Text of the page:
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41: Armageddon in Paradise

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“There are bodies in the street!”

That’s what my neighbor told me as I was going on to survey the damage from the mudslides in Montecito, the dream destination where I moved to in August.

Montecito is the town just south of Santa Barbara. If you’ve been there, you will agree that it is one of the most visually stunning parts of America.

Nestled between the Santa Ynez mountains and the Pacific Ocean, Montecito is part of California’s central coast—about 90 minutes north of Los Angeles—just far enough to keep out the Hollywood rif raf.

On the other hand, it is also the home to lots of celebrity billionaires including Oprah Winfrey, Ty Warner, and Charlie Munger.

But the Montecito that I’ve grown to love is not flashy. It’s a small community where people are very open and get to know each other very quickly. The people I have gotten to know are smart, friendly and genuine.

It is an affluent community but, at the end of the day, it’s still a little beach town. It seems safe and cozy—the kind of place you want to raise your kids. That’s why we moved here.

However, the last couple months have been anything but cozy. We had to evacuate because of the largest wildfire in California history spread up to our mountains.

As a community, we got through that one okay. And just as we got back into our routines over the last week, we started hearing about storms and flood warnings.

We were told that we would have several inches of rain. The houses near the mountains were under mandatory evacuation.

We live on the beach and were told that we were under “voluntary” evacuation.

The flooding was related to the creaks up in the mountains not the ocean.

Still, being from Minnesota and having lived in Chicago, I couldn’t understand why a few inches of rain would mean much of anything.

Normally I’m pretty conservative with these things but this time, we decided to stay put and not evacuate.

The next morning, we looked out the window where there is normally sand. Instead, the beach was covered with wood and debris.

About 200 yards south of us, helicopters were circling around and we saw the top of a car submerged in the water.

I was thinking to myself—boy this was a big storm and we barely noticed it!

What happened overnight, however, was a much bigger deal than your typical storm

The fires up in the mountains had created a very unique and deadly confluence of hazards.

Layers of debris from the fires had loosely accumulated. Furthermore, all the trees in the areas had burned down.

So, when the rain hit, this enormous amount of debris and water—mud, slid quickly down the mountain with virtually nothing in its way to slow it down.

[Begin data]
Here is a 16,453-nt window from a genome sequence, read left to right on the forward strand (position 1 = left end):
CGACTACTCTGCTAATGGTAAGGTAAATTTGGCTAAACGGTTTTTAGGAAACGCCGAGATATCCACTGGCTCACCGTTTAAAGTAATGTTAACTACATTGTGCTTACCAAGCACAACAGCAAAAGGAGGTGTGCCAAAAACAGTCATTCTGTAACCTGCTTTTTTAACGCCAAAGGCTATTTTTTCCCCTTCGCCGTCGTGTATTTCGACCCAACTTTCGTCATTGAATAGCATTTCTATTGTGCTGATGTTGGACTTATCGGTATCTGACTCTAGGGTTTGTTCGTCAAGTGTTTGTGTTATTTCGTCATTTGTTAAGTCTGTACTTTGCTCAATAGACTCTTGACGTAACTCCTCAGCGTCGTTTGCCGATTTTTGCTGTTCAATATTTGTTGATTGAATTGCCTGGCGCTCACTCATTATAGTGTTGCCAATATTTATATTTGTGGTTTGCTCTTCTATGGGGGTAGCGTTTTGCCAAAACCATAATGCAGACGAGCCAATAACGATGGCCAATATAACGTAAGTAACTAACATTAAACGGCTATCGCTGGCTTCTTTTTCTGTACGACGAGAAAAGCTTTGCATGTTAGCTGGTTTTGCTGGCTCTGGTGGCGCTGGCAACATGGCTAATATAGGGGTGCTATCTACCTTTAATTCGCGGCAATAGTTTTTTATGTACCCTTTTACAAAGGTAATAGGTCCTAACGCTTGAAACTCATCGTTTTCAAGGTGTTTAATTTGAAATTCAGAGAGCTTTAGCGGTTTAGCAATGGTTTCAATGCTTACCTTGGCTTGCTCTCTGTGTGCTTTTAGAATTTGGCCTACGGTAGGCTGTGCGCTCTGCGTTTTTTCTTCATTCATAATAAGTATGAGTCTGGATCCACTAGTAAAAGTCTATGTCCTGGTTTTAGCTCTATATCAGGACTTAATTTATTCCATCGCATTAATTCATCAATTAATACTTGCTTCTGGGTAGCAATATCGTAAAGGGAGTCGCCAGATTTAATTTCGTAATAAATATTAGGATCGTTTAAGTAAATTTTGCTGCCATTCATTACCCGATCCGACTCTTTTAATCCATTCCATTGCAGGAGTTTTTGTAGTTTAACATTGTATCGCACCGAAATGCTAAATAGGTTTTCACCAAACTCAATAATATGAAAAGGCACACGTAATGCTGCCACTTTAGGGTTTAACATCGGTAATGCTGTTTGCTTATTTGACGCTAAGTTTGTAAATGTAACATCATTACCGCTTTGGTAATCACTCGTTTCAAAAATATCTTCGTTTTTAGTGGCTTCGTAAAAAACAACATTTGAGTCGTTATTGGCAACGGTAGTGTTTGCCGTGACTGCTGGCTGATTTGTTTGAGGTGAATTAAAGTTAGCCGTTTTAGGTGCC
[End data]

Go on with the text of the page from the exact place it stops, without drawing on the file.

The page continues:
The mud took giant boulders with it that traveled at high speeds and pulverized everything in their path including homes. The mud and boulders traveled several miles all the way to the beach. Highway 101 was three feet deep in muddy waters.

As of today, 15 people are confirmed dead and several people are still missing. Homes have literally disappeared.

This is a small town. I never thought something like this could happen here. Is that what you think when you think of your own town?

There are lessons to be learned from this and reminders to take to heart.

First, life is fragile. We have heard that there are still missing children in Montecito. I can’t even fathom that.

Understand that every day is precious. Love as much as you can. Enjoy life as much as you can.

Next, understand that behind manicured lawns, high paid jobs and social safety nets there is always uncertainly in life.

We do our best to try to hide this fact. We create “safe and cozy” lives for ourselves and, in the process, convince ourselves that we are not susceptible to the perils we see on television. It doesn’t seem like any of that stuff could happen to us, right?

It’s not necessarily a bad thing to think that way to a certain extent—after all, who wants to live in fear all of the time?

On the other hand, it’s still good to keep in mind that the world most of us live in appears artificially safe to us. In reality, most of us simply have not been exposed to the world without its lipstick on—a world that can be quite ugly and ruthless.

It is important to remember that there is no such thing as absolute security in life—whether that means being a victim of nature or losing your stable job and paycheck.

Be proactive and always guard against your blindside.

 

Buck

 

P.S. Watch this video to see our escape from Montectio (06:02) —thank God for my Range Rover that took me through three feet of mud to get to this street.